Filed under: Belief • Bible • End times • Fundamentalism • Obama • United States

soundoff (1,432 Responses)
  1. Johnny

    Common sense is the only thing coming to an end for these followers. Flat earthers....

    May 20, 2011 at 4:49 pm |
  2. sim

    5.8 earthquakwe hit TURKEY. Dooms day followers right so far..lol

    May 20, 2011 at 4:46 pm |
    • DUH

      That is a well known fault line – do your homework before spewing nonsense.

      May 20, 2011 at 4:49 pm |
    • nice

      duh i think he was joking. the lol kind of hinted at that. learn to laugh before you start spewing

      May 20, 2011 at 4:54 pm |
  3. Chuvasa

    We give you the thumbs up because out of respect we dont give you the other finger....So you rather drive around scare everyone with this stupidity, instead of enjoy your last days on earth how caring are you!

    May 20, 2011 at 4:45 pm |
  4. Paulie Pettengill

    Plan A: The rapture Occurs, these idiots instead look 'smart'.
    Plan B: Bring out the Kool-Aid!

    May 20, 2011 at 4:43 pm |
  5. vel

    not so weird compared to what? The other Christians who believe in the same fairy stories? No, not so different from them. But what is normal about thinking that some magical being will take you to a good afterlife? God or Jesus? No, silly, any of the many many gods who take humans to magical places after they are dead.

    May 20, 2011 at 4:40 pm |
  6. dave

    it's ALL lies, and fairytales, TOTAL BS if it cam from the bible it's a lie

    May 20, 2011 at 4:39 pm |
    • Adam

      Did the Atheists tell you it's a lie? How do you know it's not true? Did Science say it's not true? I don't think it did. Faith and hope tells us it's true and the life of Jesus and what was foretold about Him in the Old Testament tells us it's true. If you honestly believe and seek God out, you will find him. He speaks through his word which is the most corroborated book in history.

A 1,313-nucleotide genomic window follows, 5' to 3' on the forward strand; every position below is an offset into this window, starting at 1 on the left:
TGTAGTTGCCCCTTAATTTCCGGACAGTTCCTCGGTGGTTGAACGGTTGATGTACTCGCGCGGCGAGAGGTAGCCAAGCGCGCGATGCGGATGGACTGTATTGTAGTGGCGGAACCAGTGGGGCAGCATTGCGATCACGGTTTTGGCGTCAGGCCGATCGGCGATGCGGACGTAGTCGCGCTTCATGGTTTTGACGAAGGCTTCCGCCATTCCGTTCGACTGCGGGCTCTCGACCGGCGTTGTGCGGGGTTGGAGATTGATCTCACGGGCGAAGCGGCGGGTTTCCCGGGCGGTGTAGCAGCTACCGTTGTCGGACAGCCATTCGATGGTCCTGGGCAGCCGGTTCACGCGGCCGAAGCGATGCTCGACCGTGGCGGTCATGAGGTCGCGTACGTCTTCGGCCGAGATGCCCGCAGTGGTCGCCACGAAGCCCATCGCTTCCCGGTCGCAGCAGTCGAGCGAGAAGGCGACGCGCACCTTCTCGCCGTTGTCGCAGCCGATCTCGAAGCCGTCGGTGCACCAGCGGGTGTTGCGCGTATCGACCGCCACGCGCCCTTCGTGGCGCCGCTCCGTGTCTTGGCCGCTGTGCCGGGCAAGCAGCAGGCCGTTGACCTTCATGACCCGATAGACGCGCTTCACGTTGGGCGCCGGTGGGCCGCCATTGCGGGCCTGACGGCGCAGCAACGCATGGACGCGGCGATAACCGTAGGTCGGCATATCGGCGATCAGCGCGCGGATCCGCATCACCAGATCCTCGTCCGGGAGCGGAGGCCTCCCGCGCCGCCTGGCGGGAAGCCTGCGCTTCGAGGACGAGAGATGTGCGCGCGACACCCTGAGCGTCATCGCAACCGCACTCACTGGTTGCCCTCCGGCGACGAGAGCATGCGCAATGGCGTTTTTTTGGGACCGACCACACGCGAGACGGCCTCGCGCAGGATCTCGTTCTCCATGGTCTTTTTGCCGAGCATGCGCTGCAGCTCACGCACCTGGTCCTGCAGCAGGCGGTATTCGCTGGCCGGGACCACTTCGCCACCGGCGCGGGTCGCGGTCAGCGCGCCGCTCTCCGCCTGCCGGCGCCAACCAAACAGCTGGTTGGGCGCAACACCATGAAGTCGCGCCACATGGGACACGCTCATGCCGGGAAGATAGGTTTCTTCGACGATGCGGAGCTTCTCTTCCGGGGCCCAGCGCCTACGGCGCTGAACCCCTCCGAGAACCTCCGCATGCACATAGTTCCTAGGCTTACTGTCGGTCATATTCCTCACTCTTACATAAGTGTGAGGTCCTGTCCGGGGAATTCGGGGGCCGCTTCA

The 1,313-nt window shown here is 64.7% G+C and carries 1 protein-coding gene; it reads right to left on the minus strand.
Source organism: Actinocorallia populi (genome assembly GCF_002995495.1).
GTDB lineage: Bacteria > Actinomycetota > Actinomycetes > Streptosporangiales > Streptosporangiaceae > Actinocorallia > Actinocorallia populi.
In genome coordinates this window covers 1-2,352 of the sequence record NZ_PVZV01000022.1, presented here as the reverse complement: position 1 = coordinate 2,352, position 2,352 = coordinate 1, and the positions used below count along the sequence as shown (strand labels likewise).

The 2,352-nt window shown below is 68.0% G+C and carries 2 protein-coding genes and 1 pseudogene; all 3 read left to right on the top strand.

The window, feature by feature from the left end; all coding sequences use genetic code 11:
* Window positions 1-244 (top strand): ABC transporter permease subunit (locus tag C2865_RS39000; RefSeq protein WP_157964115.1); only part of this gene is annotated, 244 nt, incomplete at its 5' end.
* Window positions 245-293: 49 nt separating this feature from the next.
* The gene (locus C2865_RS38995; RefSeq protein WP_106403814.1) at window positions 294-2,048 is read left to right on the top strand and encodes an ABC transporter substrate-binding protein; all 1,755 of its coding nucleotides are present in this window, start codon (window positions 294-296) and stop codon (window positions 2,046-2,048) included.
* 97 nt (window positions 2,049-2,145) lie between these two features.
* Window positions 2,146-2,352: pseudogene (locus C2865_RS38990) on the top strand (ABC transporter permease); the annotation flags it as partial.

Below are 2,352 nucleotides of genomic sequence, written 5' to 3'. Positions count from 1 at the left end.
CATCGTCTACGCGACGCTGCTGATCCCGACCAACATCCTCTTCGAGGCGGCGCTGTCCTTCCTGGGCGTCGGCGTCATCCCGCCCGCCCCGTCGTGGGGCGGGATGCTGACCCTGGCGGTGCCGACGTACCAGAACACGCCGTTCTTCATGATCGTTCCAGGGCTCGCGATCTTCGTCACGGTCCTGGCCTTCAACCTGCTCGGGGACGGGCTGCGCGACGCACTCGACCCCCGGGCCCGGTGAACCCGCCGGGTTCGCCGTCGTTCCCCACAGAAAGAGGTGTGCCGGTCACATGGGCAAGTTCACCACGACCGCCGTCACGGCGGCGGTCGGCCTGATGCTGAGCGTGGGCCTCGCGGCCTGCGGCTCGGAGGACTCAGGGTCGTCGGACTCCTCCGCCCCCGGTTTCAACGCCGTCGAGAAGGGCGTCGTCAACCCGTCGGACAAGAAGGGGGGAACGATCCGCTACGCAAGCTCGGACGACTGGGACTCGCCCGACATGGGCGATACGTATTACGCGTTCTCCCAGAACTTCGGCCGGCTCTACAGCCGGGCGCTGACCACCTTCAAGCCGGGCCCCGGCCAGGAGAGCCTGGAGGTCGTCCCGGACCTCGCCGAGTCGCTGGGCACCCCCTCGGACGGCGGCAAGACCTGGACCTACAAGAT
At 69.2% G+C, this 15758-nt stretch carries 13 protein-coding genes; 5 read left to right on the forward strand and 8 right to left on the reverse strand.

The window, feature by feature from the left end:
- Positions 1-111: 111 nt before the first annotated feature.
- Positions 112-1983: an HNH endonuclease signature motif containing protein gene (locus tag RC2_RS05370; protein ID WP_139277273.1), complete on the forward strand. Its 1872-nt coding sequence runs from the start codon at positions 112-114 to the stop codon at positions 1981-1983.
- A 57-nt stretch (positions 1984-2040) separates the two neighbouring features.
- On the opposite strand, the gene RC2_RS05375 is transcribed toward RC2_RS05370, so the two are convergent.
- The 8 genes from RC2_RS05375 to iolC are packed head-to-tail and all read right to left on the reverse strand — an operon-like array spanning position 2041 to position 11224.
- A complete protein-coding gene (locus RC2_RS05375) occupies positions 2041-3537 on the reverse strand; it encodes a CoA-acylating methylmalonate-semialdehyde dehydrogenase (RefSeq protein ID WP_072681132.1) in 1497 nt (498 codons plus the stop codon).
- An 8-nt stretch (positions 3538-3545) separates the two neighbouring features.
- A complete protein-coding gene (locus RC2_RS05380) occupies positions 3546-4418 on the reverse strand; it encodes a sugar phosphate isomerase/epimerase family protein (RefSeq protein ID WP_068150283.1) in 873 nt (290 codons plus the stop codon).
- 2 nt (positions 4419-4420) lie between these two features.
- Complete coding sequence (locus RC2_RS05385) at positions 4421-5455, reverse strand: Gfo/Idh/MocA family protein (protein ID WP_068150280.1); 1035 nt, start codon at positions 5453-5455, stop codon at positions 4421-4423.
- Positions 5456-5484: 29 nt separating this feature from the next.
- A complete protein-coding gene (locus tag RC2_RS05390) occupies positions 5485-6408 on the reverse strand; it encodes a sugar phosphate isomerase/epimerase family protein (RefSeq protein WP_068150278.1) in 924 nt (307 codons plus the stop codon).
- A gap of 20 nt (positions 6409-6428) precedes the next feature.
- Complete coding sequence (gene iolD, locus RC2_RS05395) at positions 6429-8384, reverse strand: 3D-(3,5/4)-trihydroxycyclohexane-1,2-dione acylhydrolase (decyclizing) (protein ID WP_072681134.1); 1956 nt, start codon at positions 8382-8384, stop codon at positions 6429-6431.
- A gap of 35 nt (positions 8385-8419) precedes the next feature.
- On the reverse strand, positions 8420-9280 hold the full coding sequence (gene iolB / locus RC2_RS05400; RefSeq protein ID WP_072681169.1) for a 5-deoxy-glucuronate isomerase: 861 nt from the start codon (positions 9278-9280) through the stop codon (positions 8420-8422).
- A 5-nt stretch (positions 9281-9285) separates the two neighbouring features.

May 20, 2011 at 4:53 pm |
    • Huh?

      "Faith and hope tells us it's true and the life of Jesus and what was foretold about Him in the Old Testament tells us it's true."

      Oh, so if I have faith and hope about the stories of Santa then it will be true! It's based on a real person historically speaking! Santa – I've been good and nice! I want a yellow Labrador puppy!!

      May 20, 2011 at 4:57 pm |
  7. Brotherman

    Actually, Stephen Prothero, the "religion scholar" has some misleading information in his article. Seventh-day Adventists have never taught that Jesus has come a second time whether literally or spiritually. Please check your facts "Prof." We teach that when Jesus comes back every eye will see Him and that no one knows the day nor the hour-hence, be ready.
    As far as the Bible goes and Campingites, well, they will be let down Sat at 6pm. So sad they won't learn from history or the plain "Thus saith the Lord." (Matthew 24:36)

    May 20, 2011 at 4:39 pm |
  8. Erin

    I find it odd that there are so many Christians saying that not only do they disagree with Harold Camping that tomorrow is judgement day, but that he is crazy to believe this. Some posters have said that he is a religious fanatic and that he is leading a cult like organization. Yet it seems like the only objection Christians have is that he says it's going to happen tomorrow. Most Christians seem to accept that at some point god will magically lift all of the righteous into heaven. This seems crazy and delusional to me. Anyone who holds the same beliefs about judgement day and the rapture or god ending the world, as Harold Camping does is just as crazy and fanatical as he is. I honestly don't see any difference between Harold Camping's beliefs and the beliefs of the average christian. He just thinks it's happening sooner than most people do.

    May 20, 2011 at 4:39 pm |
  9. jj